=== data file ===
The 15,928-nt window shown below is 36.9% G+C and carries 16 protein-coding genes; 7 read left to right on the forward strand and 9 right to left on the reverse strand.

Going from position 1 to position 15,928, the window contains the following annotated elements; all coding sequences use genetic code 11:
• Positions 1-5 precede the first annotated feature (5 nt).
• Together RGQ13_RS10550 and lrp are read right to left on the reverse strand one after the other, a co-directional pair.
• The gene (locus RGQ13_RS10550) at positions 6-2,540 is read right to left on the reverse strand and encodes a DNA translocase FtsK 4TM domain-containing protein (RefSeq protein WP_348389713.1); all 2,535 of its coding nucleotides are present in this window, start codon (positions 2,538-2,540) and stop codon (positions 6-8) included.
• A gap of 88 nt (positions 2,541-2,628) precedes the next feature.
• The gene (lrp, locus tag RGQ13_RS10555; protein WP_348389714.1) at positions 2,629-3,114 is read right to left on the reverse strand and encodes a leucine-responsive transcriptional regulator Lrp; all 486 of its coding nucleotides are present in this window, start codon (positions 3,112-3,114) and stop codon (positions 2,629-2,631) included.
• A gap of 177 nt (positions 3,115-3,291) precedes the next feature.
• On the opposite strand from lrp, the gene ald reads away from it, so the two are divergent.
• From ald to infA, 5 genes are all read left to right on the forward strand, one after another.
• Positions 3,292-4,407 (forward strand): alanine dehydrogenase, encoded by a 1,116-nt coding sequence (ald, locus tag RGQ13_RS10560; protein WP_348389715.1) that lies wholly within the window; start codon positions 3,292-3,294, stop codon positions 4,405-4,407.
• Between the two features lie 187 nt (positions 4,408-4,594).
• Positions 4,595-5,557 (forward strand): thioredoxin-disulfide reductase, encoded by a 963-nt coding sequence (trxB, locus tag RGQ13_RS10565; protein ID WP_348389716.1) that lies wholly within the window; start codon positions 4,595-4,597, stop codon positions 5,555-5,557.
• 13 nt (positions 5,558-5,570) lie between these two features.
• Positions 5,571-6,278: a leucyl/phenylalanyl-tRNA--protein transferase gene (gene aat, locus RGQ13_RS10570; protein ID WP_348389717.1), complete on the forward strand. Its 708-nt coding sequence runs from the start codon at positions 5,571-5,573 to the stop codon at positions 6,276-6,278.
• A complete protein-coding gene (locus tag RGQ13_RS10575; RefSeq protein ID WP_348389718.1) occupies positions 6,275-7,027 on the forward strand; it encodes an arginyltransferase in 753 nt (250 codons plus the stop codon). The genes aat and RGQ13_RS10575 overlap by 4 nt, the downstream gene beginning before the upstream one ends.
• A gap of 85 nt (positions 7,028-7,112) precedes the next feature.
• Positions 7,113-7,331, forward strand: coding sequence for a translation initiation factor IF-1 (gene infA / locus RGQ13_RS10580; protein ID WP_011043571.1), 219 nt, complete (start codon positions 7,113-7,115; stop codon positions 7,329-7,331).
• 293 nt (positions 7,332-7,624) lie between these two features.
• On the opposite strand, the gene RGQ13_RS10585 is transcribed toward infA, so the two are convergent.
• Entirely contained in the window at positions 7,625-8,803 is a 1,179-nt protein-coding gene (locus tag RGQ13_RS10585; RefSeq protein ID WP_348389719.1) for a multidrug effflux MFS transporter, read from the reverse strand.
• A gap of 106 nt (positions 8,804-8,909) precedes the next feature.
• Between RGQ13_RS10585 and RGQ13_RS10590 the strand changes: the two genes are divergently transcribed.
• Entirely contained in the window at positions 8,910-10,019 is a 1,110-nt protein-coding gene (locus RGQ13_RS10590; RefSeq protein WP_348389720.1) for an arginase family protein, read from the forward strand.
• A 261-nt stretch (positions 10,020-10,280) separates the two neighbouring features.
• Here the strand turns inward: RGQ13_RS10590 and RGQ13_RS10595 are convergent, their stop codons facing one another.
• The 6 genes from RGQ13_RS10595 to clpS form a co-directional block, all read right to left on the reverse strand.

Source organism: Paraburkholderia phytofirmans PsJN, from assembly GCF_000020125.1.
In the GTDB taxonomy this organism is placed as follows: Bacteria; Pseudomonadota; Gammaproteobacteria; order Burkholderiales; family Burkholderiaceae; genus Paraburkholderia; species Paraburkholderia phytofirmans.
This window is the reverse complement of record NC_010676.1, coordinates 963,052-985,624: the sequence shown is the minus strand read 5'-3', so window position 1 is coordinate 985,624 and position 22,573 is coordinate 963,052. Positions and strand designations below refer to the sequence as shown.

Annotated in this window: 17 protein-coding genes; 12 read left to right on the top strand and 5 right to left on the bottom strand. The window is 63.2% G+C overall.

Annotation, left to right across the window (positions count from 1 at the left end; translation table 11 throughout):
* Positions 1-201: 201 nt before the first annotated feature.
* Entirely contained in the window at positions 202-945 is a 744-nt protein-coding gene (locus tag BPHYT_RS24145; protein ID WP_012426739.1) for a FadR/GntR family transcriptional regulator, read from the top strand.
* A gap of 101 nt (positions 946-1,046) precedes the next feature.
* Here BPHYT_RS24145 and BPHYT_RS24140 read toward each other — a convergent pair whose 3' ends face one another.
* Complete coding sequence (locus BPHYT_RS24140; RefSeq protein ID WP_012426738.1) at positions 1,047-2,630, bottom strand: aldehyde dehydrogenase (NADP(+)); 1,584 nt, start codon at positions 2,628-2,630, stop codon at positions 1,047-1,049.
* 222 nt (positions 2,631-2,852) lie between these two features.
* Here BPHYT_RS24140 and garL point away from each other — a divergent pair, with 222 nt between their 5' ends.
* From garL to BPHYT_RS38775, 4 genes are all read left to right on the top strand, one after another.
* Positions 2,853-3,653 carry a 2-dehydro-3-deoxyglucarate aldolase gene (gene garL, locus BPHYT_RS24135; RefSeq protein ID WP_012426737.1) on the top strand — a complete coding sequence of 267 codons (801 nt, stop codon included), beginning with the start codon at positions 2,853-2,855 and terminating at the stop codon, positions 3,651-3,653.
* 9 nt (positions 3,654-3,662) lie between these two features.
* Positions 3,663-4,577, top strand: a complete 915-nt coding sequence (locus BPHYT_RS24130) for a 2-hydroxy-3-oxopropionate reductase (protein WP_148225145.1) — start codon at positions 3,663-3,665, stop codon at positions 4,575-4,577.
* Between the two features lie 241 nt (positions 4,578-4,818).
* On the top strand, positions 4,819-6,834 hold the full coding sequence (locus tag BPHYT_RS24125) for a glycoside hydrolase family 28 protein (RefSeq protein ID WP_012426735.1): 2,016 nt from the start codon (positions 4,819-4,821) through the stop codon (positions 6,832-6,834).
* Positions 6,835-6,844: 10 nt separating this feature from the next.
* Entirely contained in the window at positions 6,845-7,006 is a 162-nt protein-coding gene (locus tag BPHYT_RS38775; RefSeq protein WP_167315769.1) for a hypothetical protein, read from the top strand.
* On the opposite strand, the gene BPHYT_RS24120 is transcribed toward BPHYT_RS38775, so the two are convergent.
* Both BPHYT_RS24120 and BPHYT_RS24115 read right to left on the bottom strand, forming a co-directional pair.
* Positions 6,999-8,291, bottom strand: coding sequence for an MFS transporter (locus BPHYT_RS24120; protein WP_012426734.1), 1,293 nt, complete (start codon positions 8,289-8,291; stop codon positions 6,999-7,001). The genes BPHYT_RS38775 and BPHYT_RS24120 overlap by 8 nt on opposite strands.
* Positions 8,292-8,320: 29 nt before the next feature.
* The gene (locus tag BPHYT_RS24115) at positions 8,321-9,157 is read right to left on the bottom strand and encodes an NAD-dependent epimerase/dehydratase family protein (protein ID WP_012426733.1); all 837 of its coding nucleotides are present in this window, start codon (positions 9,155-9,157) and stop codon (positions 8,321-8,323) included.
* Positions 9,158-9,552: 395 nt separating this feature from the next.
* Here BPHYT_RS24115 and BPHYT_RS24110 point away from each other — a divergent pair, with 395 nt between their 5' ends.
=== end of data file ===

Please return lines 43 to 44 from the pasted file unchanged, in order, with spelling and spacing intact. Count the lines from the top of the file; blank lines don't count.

* Positions 3,663-4,577, top strand: a complete 915-nt coding sequence (locus BPHYT_RS24130) for a 2-hydroxy-3-oxopropionate reductase (protein WP_148225145.1) — start codon at positions 3,663-3,665, stop codon at positions 4,575-4,577.
* Between the two features lie 241 nt (positions 4,578-4,818).